Monday, June 17, 2024

“Electronics can benefit from Multiphysics Simulation”

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Bjorn Sjodin, VP, product management, COMSOL Inc. and Vineet Dravid, managing director, COMSOL India, spoke to Jalaja Ramanunni of EFY Bengaluru, about the relevance of multiphysics in the field of electronics, product capabilities and its efficiencies.

D5B_COMSOL4.2Q. What is the role of multiphysics in electronics?
A. One of the most obvious applications of multiphysics is in areas where electric circuits produce heat. This process, in turn, induces other unwanted effects, which generate thermo-stress. Thermo-stress can cause failure of electronics in the long run by melting or disintegration of solder joints. Electron drift can occur in semiconductor devices, creating mechanical fatigue because electrons move the atoms away, which might give way to embrittlement and cracking.

One of the areas in electronics is complicated electrical currents and their interaction with heat transfer and structural deformations. There are also areas like electronic cooling where a fan blows wind over an electronic circuit. This, in combination with electronic heating, finding its effect and cooling time, is also a typical multiphysics problem as there are heat transfer, fluid flow, electromagnetics and structural deflections involved.

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Q. What are the overall challenges in multiphysics?
A. Traditionally, different departments in a company work on different parts of a design using different software. Mechanical engineers work with mechanical software, electrical engineers with dedicated electromagnetic software and so on.

This method has its limitations: File sharing is difficult or impossible due to incompatibilities between different software. Using a mechanical result in the electromagnetic software may require file import/export with reformatting of data in many intricate and laborious steps, giving room for human errors. The fact that the work is spread out over several departments might even preclude management from realising that the design issue at hand is multiphysics by nature.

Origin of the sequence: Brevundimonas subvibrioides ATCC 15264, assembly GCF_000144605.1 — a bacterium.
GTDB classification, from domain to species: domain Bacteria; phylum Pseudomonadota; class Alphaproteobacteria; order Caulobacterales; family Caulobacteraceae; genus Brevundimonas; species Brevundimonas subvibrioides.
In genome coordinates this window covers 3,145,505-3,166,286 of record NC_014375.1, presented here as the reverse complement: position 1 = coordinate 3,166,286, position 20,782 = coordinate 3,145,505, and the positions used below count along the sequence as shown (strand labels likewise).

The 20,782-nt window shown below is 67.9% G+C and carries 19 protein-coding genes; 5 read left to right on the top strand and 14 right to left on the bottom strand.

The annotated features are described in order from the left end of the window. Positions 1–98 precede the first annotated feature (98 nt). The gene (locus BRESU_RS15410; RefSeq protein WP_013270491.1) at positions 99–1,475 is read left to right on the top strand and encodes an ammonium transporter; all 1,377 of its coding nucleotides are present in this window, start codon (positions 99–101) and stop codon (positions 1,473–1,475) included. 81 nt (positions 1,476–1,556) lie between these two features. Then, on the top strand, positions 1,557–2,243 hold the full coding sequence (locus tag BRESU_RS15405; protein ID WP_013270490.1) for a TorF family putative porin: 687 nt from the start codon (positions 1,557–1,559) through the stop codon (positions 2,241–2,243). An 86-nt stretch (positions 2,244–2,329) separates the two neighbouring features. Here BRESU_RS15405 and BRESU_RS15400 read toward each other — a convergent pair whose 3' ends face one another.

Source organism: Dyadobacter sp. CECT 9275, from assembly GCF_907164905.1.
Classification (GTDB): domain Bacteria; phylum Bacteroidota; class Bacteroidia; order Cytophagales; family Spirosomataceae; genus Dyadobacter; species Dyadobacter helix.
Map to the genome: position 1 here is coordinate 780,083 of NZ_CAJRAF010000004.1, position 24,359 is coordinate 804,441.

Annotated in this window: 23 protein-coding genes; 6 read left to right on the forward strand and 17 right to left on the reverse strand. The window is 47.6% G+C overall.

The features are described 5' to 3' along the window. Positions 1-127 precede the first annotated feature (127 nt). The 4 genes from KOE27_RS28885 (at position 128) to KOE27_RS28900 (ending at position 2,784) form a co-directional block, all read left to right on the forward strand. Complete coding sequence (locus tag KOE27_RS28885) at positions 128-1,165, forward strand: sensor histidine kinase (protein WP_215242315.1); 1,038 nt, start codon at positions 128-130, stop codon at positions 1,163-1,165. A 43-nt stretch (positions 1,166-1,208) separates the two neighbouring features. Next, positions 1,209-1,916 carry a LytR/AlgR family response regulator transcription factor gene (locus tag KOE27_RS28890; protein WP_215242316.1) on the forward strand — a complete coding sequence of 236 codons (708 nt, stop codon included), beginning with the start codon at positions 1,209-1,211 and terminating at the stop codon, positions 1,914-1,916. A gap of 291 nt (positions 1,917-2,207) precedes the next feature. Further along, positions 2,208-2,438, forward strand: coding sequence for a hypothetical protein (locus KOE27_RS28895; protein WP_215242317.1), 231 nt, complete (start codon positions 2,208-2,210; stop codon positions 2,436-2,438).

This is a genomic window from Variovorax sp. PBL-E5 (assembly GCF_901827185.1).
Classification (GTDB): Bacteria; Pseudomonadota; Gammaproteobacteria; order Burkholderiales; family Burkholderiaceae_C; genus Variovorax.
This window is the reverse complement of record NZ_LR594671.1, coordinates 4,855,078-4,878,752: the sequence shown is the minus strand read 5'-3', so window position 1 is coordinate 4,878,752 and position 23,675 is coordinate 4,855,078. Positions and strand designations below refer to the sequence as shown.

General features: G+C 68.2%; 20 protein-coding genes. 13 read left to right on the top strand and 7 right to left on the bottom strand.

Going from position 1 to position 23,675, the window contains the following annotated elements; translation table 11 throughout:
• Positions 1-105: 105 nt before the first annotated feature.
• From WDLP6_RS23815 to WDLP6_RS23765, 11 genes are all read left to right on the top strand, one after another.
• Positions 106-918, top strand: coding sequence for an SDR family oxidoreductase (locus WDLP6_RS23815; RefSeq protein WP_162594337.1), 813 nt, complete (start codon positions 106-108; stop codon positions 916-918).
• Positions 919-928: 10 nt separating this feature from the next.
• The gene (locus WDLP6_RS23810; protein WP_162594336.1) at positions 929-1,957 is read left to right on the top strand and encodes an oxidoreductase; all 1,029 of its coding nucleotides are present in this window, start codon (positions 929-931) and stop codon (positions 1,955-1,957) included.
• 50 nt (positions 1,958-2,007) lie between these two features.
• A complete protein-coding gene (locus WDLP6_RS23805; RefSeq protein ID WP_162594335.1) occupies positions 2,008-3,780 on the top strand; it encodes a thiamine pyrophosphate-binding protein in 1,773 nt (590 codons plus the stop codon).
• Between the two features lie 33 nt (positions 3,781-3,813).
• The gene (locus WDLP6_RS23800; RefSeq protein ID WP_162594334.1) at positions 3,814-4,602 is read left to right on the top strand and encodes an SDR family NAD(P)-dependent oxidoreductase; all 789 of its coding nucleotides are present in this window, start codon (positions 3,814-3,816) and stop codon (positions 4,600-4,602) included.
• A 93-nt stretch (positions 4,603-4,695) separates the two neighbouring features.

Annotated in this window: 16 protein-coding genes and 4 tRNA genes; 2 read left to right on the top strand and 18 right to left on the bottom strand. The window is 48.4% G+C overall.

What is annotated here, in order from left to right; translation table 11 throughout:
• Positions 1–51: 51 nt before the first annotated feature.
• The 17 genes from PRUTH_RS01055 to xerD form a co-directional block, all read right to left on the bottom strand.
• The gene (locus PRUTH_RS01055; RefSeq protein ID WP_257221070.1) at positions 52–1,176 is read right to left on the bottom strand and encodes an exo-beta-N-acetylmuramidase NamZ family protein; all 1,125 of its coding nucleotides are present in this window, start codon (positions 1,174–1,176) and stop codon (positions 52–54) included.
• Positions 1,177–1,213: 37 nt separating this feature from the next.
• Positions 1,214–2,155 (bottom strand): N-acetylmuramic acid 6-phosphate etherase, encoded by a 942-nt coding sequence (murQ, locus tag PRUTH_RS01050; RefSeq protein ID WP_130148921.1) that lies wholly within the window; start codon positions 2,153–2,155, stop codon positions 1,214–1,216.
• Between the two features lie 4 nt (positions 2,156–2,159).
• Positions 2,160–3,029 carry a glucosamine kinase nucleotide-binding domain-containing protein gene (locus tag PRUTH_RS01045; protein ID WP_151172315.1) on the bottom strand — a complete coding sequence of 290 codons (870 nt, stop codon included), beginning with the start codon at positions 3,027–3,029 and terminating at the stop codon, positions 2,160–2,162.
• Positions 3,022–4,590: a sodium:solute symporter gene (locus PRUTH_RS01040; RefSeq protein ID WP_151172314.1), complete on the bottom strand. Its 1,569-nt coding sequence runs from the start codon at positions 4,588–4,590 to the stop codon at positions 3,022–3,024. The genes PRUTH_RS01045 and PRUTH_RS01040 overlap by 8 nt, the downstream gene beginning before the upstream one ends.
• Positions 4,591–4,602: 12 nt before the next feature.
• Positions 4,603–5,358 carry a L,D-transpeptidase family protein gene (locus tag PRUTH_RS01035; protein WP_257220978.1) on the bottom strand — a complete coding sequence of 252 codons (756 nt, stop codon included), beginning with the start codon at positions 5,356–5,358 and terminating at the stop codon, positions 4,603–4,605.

The solution is a very tight software integration, where exactly the same software workflow permeates all departments involved in a design project. The same simulation model can be worked upon simultaneously by several departments in parallel, giving rise to novel and efficient strategies for solving design problems.

Q. Is it possible to simulate an electronic circuit with COMSOL?
A. Though COMSOL is not used for large electronic circuit simulations, it can be used when zooming in on one component or a few components in detail. A Spice mixed-circuit model can be imported into COMSOL and combined with multiphysics simulations. One can have a circuit representation outside. Besides, one can magnify some of the components and look at these from a multiphysics point of view.

Q. How is it interfaced with mechanical computer-aided designs?
A. Electrical circuits can be imported into COMSOL and combined with multiphysics simulations. There are options to integrate mechanical computer-aided designs (CADs).

One can drive a COMSOL simulation within MATLAB too. MATLAB is our prime choice for scripting and rest is graphic user interface like CAD software. COMSOL comes with a CAD-style user interface to derive a COMSOL simulation. So when a user runs COMSOL, it looks like a CAD software (CAE software). It is based on the final element method.

The software is written in Java and C++. There is a link from MATLAB that allows access to COMSOL C++ routines from the MATLAB environment. One can have one’s own MATLAB code and combine it with COMSOL commands seamlessly. One can opt for part-MATLAB, part-COMSOL codes. A MATLAB user will not see the difference, but the same type of commands.


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